Erik Neave and Jared Beckman of Cedarwell took the altar as their stage at the Gates of Heaven synagogue as the sun set over Lake Mendota at James Madison Park on Monday, May 17th. The pair from Sheboygan, WI began with Neave on the piano accompanied with the harmonious vocals of Beckman as people filed into seating on the main floor and in the balcony. The two proved their musical range transitioning from the quieter, airy-vocal acoustic songs, which I had heard a few weeks ago at The Valley show in Eau Claire, to electric guitar and shouting harmonies. They ended their set and fulfilled the last of my every expectation with the hauntingly beautiful “Lake Mille Lacs as Singular Lover”, the repeating end refrain ringing out, “I could love you like that” from wall to holy wall.
Appleton’s Alex Schaaf, a.k.a. Yellow Ostrich played next. Starting his set with his more-popular songs, Schaaf looped simple drumbeats, guitar riffs and vocals to create an organic full-bodied self-accompaniment. During his first extremely catchy song, “Mary”, giggles were heard amongst the crowd as Schaaf sang out his cheeky confrontational lyrics about his friend on drugs. His graceful mastering of the loop and effects pedals, along with his innocent, boyish charm provided for a unique musical experience not usually seen with solo artists.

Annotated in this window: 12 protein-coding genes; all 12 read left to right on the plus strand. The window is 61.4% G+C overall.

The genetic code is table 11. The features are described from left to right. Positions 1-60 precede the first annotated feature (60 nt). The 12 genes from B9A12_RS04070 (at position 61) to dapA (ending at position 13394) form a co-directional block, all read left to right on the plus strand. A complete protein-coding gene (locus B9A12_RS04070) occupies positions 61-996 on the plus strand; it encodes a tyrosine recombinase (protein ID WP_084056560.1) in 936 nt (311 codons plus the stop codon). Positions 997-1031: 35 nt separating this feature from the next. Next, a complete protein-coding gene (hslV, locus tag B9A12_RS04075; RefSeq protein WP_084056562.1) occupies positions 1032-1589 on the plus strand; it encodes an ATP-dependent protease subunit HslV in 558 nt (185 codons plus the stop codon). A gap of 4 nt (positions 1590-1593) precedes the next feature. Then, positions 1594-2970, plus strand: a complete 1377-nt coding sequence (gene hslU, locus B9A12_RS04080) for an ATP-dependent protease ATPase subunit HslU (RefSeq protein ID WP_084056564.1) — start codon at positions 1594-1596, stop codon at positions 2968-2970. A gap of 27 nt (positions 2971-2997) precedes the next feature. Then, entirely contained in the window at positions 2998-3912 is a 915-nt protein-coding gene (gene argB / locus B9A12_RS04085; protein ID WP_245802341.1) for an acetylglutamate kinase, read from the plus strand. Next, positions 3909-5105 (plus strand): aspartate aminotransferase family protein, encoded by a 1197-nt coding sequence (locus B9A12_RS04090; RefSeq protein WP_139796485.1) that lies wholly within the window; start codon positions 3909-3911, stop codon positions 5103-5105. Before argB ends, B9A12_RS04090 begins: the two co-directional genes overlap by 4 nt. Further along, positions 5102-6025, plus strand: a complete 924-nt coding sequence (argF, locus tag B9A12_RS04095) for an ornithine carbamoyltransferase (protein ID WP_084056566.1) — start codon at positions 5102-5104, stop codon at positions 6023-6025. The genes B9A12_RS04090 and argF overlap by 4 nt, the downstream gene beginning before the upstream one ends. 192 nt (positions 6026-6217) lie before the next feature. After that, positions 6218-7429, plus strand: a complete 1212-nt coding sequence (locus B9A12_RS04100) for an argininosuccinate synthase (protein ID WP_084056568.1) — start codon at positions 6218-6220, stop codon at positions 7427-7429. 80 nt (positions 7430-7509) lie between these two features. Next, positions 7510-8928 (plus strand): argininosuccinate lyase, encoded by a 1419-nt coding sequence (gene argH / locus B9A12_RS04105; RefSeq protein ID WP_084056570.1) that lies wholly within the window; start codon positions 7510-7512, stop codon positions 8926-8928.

Next on the bill was local musician and friend, Austin Hays. The audience, sprawling onto the floor and to the back of the synagogue, swooned over his classical finger picking and emotion-laden lyrics. Hays’ quiet sitting set was accompanied half way through by Jon Rath on the melodica, upping the vibe factor as Rath moved through the crowd to take his place at the altar. Though it was my first time seeing Hays perform live, I heard that this performance was one of his best to date. Something about the crowd, and the ambience of the space definitely added to the escapism of the evening.
Finally Julian Lynch with a full band set up and quickly launched into an experimental set of off-record psych-pop. Julian played the absurd Electronic Wind Instrument and the bass clarinet. Vibes were strong during this unique jam-style set. Echo-y wind riffs created an otherworldly sound while traditional drumbeats kept tempo for the bass, piano and keyboard. Julian only played a couple of songs (if you can call them that) due to their duration and our broken 10pm curfew, but those that were patient enough to absorb the entire set left with the complete indie-religious experience.